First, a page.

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Standards at the heart of healthcare

With an increasing national, and now even international, lens on secure and consistent health data access, standards are the only way to ensure we’re all on the same page.

Alastair Kenworthy, International standards committee member

Every year the nearly five million New Zealanders will inevitably require some form of healthcare – from a visit to a GP or hospital stays and surgery to treatment for conditions like asthma or diabetes. Getting a vaccination or screening test is preventative healthcare. Behind these services lie millions of individual health records to ensure consistency across providers and services. Now, with the spotlight on the provision of global health response to the COVID-19 pandemic, consistency and recognisability across countries is even more important.

And that’s where standards have a critical role to play now and into the immediate future.

The Ministry of Health has worked with Standards New Zealand to establish a national mirror committee for the ISO/TC 215 Health informatics technical committee of the International Organisation for Standardisation (ISO). The group’s convenor and Ministry of Health’s Chief Standards Advisor leading the adoption and development of data and digital standards, Alastair Kenworthy, spoke to us about how standards are being used in the fight against COVID-19 and other wide-reaching initiatives.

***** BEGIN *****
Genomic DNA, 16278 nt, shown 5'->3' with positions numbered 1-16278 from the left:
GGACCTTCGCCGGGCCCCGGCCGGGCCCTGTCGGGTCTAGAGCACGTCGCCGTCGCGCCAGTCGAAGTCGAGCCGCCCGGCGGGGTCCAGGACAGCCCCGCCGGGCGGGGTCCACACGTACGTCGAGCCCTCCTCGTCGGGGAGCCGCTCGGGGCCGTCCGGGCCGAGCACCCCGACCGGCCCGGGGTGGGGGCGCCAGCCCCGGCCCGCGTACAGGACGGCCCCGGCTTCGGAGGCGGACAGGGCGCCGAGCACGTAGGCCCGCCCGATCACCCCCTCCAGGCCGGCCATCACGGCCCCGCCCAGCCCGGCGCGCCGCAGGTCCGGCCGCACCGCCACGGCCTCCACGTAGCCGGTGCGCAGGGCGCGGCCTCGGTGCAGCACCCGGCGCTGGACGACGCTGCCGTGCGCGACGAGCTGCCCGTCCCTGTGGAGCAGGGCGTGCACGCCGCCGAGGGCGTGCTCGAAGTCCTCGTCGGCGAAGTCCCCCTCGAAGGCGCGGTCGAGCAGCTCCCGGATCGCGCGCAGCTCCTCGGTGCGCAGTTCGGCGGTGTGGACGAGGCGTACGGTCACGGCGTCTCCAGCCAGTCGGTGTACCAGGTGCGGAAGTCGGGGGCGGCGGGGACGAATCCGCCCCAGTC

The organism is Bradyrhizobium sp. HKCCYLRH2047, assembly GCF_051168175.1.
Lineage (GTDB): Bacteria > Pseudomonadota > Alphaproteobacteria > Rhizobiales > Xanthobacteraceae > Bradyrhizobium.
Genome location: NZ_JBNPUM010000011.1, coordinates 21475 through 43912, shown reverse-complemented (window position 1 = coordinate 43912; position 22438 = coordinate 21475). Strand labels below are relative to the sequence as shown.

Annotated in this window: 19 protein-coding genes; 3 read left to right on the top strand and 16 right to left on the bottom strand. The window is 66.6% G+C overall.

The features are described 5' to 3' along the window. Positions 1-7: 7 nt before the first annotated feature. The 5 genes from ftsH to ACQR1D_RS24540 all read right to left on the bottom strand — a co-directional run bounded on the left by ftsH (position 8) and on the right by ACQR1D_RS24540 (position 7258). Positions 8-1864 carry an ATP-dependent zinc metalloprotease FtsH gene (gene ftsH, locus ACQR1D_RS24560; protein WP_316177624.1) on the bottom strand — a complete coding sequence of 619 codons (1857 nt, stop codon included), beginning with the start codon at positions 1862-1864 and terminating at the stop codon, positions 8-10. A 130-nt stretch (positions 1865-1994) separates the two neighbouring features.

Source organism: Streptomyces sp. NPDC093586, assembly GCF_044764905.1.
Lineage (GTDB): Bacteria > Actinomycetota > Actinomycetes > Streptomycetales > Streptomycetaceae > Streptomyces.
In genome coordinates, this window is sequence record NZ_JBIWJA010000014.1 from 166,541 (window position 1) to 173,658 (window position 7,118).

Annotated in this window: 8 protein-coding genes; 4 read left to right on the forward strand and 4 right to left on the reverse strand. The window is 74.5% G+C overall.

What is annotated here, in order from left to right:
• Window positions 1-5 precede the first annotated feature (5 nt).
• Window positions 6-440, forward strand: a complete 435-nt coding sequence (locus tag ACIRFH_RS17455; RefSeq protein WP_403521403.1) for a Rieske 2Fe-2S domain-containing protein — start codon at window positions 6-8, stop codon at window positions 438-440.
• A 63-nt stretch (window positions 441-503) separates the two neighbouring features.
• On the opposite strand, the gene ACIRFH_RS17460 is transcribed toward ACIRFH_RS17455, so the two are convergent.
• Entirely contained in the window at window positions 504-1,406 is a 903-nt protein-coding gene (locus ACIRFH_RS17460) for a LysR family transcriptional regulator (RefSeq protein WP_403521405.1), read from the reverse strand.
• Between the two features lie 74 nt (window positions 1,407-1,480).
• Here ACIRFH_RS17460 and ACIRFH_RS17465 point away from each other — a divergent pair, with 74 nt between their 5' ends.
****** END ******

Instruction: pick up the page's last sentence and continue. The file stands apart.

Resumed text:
Standards use has a massive scope

‘Standards used within health have a massive scope. Standards underpin the safe capture and transfer of vast amounts of data, from basic information about the individual and their interaction with the health system, to complex diagnostic and treatment data used in patient care.’

‘In health we provide a vast range of services that impact almost every New Zealander in some way. The diversity of the different organisations and the systems they operate can make it challenging to offer consumers a joined-up experience. People shouldn’t have to retell their health story at every encounter. The health system should be easy to navigate, and digital options need to be available.’

‘My focus is on standards for data and interoperability that ensure that high quality information is captured at source and follows the person. The ISO International Patient Summary, HL7 FHIR and SNOMED CT are the principal standards on the sector’s interoperability roadmap, and my job is to see them adopted.’

Helping to tackle the pandemic

Standards have had a role to play beyond general health care. Alastair was involved in the development of the New Zealand COVID Tracer contact tracing app and the QR codes that all New Zealanders will be familiar with.

‘There were a number of key decisions behind the selection of the QR code and questions about standards had to be answered quickly. We left no stone unturned in considering the nature, content and dimensions of the QR code, and its accessibility on older model smartphones. Linked to the New Zealand Business Number, the GS1 Global Location Number was the ideal choice as the standard location identifier embedded in the QR code. Using QR codes to keep a touch-free personal diary and support contact tracing in a privacy-preserving way has been a real success.’